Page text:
Osteogenic relationship between the lateral plantar process and the peroneal tubercle in the human calcaneus

Authors

  • Corey M. Gill,

    1. Department of Musculoskeletal Imaging and Intervention, Massachusetts General Hospital and Harvard Medical School, Boston, MA, USA
    2. Department of Anthropology, Boston University, Boston, MA, USA
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  • Atul K. Taneja,

    1. Department of Musculoskeletal Imaging and Intervention, Massachusetts General Hospital and Harvard Medical School, Boston, MA, USA
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  • Miriam A. Bredella,

    1. Department of Musculoskeletal Imaging and Intervention, Massachusetts General Hospital and Harvard Medical School, Boston, MA, USA
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  • Martin Torriani,

    1. Department of Musculoskeletal Imaging and Intervention, Massachusetts General Hospital and Harvard Medical School, Boston, MA, USA
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  • Jeremy M. DeSilva

    Corresponding author
    1. Department of Anthropology, Boston University, Boston, MA, USA
    • Correspondence

      Jeremy M. DeSilva, Department of Anthropology, Boston University, 232 Bay State Road, #104B, Boston, MA 02215, USA. T: + 1 617 3535026; E: jdesilva@bu.edu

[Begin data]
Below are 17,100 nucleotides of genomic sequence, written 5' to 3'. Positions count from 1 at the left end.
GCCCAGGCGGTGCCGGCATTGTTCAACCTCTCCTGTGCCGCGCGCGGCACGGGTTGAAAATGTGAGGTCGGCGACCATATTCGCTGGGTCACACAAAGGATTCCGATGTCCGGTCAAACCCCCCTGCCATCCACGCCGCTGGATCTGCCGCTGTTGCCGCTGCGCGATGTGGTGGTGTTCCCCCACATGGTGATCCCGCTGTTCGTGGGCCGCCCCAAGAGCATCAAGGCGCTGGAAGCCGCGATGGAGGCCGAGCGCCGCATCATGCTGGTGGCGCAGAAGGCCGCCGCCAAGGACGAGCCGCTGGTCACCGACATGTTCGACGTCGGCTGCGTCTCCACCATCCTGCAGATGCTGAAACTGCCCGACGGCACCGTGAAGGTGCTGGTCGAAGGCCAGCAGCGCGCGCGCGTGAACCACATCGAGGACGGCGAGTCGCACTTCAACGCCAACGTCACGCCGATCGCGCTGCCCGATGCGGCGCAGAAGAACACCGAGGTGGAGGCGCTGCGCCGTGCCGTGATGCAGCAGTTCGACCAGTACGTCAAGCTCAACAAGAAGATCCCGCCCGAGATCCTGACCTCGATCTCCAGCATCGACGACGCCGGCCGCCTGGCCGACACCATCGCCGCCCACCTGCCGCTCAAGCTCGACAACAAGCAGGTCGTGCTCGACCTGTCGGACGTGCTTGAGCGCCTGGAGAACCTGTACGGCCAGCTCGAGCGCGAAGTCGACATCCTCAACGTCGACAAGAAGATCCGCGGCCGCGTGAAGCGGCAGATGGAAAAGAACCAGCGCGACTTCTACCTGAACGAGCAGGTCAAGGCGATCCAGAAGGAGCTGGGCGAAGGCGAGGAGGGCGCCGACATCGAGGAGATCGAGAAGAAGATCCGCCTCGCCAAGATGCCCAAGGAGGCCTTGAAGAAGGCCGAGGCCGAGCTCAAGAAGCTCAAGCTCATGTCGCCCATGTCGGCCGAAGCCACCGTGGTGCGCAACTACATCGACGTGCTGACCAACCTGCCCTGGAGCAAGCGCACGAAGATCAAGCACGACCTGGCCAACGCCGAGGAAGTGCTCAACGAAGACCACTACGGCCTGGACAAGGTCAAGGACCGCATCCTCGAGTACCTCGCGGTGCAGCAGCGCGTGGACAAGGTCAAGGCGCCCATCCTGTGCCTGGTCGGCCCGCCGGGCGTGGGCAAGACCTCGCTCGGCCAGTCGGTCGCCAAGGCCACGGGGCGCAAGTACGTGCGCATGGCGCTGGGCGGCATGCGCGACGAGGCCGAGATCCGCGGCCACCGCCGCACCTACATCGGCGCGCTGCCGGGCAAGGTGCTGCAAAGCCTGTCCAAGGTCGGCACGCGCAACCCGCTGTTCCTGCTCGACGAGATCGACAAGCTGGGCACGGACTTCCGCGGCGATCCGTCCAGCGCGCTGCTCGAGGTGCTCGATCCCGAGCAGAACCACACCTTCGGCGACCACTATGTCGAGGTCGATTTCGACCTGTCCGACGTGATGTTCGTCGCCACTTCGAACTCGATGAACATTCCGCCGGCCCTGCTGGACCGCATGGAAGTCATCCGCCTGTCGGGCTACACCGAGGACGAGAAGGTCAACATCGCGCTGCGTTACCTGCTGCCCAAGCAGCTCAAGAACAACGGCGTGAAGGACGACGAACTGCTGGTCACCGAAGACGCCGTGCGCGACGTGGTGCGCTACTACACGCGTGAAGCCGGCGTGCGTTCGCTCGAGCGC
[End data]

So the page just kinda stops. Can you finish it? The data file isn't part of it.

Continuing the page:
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Abstract

The osteogenic relationship between the lateral plantar process and the peroneal tubercle has been an uncertainty for researchers over several decades. While some argue there to be no developmental relationship between these two calcaneal structures, others have suggested that there is an inverse relationship, the lateral plantar process forming from a part of the peroneal tubercle. However, no previous studies have offered quantitative measurements to test these hypotheses. In this study, we measured the size of the peroneal tubercle, retrotrochlear eminence, and the size and area of the lateral plantar process in 73 subjects using magnetic resonance imaging (MRI). Navicular height was measured using weight-bearing radiographs as a measurement of longitudinal arch in 35 of these subjects. Age, body mass, and body mass index (BMI) were also recorded for all subjects. We determined that there was a significant positive correlation between the lateral plantar process and size of the peroneal tubercle, body mass, and BMI. Thus, assertions that there is an inverse relationship between the size of the lateral plantar process and the peroneal tubercle are here unfounded. We also determined there to be a positive correlation between the peroneal tubercle and both the size of the retrotrochlear eminence and the height of the navicular. In conclusion, we relate these novel findings to hominin fossil calcanei and discuss the evolutionary and biomechanical implications.

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